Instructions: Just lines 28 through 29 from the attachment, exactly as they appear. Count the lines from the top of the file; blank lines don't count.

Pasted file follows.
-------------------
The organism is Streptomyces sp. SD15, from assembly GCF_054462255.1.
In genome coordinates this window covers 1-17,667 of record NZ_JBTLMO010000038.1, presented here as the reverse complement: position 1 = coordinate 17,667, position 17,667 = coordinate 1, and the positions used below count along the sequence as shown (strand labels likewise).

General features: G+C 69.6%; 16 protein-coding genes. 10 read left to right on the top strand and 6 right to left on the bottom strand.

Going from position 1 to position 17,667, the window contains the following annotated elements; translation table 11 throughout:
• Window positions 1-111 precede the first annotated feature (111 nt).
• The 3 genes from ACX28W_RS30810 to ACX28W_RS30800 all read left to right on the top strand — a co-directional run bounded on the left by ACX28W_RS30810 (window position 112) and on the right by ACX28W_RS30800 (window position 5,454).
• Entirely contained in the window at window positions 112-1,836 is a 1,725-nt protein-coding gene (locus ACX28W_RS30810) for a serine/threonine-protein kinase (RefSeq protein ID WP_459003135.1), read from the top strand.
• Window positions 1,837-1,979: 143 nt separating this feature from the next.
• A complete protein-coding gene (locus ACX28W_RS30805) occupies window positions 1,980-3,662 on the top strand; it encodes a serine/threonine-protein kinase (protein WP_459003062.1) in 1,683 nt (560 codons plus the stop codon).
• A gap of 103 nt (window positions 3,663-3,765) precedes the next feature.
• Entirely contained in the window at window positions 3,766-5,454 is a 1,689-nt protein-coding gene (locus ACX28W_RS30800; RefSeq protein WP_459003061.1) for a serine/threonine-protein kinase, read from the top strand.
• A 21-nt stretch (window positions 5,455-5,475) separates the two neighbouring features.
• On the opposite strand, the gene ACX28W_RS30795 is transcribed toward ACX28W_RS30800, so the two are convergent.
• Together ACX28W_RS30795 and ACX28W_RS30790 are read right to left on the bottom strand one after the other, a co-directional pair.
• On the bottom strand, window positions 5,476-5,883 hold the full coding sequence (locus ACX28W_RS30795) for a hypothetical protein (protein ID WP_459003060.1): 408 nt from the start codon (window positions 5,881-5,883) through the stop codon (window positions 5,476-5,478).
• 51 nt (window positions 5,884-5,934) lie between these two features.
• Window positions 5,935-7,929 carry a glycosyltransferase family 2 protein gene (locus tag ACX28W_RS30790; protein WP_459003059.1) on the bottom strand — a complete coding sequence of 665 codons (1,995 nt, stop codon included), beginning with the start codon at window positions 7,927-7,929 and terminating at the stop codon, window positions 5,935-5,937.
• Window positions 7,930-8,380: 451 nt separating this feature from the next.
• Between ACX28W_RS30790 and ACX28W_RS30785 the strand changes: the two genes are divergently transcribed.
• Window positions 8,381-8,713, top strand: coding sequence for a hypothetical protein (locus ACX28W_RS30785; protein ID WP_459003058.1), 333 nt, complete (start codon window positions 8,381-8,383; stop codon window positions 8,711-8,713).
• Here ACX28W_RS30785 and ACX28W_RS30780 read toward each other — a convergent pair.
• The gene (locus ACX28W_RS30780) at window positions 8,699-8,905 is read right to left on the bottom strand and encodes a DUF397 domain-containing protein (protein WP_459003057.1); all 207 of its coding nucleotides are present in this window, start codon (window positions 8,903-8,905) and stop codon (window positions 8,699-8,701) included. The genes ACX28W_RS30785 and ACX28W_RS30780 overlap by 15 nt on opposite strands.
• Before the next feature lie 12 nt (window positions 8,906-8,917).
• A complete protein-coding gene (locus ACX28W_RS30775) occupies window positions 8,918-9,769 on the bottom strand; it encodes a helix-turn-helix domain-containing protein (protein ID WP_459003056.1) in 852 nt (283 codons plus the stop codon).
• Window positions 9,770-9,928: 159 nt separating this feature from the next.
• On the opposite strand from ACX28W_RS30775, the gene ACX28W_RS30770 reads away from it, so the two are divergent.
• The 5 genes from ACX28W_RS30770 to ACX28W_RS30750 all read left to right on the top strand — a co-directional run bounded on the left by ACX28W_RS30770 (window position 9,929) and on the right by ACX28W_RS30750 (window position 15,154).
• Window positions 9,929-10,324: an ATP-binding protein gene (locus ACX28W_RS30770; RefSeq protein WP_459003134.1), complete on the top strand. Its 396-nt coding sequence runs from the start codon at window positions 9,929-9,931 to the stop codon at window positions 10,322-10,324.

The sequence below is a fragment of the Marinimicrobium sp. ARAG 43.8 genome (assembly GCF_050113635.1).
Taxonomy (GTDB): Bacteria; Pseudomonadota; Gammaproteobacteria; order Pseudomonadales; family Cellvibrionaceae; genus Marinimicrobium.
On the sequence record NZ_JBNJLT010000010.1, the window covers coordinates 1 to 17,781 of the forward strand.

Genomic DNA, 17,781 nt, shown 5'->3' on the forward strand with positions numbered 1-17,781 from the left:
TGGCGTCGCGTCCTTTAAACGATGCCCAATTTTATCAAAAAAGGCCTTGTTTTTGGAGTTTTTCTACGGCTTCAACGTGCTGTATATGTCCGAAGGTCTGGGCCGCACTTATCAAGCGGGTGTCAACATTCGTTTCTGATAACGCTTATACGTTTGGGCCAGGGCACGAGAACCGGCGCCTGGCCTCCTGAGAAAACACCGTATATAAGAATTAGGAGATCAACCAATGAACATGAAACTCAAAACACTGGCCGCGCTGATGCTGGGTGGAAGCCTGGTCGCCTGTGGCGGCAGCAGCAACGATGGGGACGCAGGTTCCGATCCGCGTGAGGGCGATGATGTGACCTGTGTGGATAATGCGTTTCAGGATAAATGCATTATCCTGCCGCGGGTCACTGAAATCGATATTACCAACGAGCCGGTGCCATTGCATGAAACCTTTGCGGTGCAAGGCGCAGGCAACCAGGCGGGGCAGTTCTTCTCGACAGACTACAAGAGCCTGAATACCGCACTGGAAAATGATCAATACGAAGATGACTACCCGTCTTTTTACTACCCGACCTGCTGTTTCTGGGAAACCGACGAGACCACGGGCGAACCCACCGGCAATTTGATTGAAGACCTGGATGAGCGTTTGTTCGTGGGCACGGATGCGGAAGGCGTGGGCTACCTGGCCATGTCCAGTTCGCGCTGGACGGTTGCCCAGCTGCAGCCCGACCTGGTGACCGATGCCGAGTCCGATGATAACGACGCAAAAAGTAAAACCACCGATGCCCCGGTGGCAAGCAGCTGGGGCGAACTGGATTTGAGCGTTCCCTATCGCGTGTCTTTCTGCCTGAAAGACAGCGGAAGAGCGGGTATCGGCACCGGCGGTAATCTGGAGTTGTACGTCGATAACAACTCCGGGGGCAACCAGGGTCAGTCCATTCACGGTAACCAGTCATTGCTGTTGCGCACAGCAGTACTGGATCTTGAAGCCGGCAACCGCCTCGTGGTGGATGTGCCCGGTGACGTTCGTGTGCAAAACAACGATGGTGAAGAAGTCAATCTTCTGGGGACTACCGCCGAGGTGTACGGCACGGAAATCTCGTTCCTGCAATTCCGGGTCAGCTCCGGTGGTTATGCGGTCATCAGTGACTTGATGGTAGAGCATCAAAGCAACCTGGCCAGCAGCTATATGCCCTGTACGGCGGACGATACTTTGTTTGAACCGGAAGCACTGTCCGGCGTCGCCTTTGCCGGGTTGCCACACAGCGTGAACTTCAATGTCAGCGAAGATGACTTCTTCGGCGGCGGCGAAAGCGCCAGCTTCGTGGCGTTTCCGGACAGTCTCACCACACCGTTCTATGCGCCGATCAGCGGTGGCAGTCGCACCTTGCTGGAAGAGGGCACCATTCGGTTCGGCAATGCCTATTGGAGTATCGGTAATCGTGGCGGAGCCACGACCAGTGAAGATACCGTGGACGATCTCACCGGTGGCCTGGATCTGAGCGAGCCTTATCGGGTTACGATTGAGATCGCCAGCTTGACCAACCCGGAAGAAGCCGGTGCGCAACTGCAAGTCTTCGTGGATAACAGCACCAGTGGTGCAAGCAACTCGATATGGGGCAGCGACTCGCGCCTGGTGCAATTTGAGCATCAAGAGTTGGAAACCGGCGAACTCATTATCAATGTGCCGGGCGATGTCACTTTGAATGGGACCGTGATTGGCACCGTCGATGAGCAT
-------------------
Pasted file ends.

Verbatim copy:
• Window positions 9,929-10,324: an ATP-binding protein gene (locus ACX28W_RS30770; RefSeq protein WP_459003134.1), complete on the top strand. Its 396-nt coding sequence runs from the start codon at window positions 9,929-9,931 to the stop codon at window positions 10,322-10,324.

The sequence below is a fragment of the Marinimicrobium sp. ARAG 43.8 genome (assembly GCF_050113635.1).